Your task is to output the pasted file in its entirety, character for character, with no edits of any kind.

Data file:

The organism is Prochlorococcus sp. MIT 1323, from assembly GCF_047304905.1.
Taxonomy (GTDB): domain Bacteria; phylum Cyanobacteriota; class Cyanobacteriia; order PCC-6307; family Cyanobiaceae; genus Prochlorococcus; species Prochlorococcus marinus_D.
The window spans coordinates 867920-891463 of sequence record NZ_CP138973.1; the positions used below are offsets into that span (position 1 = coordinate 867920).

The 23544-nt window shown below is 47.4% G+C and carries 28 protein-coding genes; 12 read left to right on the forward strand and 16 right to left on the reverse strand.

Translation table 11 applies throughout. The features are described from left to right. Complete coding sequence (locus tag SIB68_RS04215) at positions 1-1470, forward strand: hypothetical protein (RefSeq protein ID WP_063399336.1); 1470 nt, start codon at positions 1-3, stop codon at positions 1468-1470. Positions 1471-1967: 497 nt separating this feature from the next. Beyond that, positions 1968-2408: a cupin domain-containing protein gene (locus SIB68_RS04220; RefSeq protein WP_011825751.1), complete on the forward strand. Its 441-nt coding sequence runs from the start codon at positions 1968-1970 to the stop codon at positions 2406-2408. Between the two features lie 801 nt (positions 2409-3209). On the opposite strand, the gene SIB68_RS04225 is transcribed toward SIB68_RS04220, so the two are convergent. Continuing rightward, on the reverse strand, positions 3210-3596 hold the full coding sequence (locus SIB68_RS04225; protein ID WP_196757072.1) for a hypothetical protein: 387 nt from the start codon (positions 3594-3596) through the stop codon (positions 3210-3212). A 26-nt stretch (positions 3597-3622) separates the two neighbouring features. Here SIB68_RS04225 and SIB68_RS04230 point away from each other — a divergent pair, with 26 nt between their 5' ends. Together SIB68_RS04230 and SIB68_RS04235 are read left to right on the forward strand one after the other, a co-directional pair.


The organism is Prochlorococcus sp. MIT 1323, from assembly GCF_047304905.1.
Taxonomy (GTDB): domain Bacteria; phylum Cyanobacteriota; class Cyanobacteriia; order PCC-6307; family Cyanobiaceae; genus Prochlorococcus; species Prochlorococcus marinus_D.
The window spans coordinates 867920-891463 of sequence record NZ_CP138973.1; the positions used below are offsets into that span (position 1 = coordinate 867920).

The 23544-nt window shown below is 47.4% G+C and carries 28 protein-coding genes; 12 read left to right on the forward strand and 16 right to left on the reverse strand.

Translation table 11 applies throughout. The features are described from left to right. Complete coding sequence (locus tag SIB68_RS04215) at positions 1-1470, forward strand: hypothetical protein (RefSeq protein ID WP_063399336.1); 1470 nt, start codon at positions 1-3, stop codon at positions 1468-1470. Positions 1471-1967: 497 nt separating this feature from the next. Beyond that, positions 1968-2408: a cupin domain-containing protein gene (locus SIB68_RS04220; RefSeq protein WP_011825751.1), complete on the forward strand. Its 441-nt coding sequence runs from the start codon at positions 1968-1970 to the stop codon at positions 2406-2408. Between the two features lie 801 nt (positions 2409-3209). On the opposite strand, the gene SIB68_RS04225 is transcribed toward SIB68_RS04220, so the two are convergent. Continuing rightward, on the reverse strand, positions 3210-3596 hold the full coding sequence (locus SIB68_RS04225; protein ID WP_196757072.1) for a hypothetical protein: 387 nt from the start codon (positions 3594-3596) through the stop codon (positions 3210-3212). A 26-nt stretch (positions 3597-3622) separates the two neighbouring features. Here SIB68_RS04225 and SIB68_RS04230 point away from each other — a divergent pair, with 26 nt between their 5' ends. Together SIB68_RS04230 and SIB68_RS04235 are read left to right on the forward strand one after the other, a co-directional pair.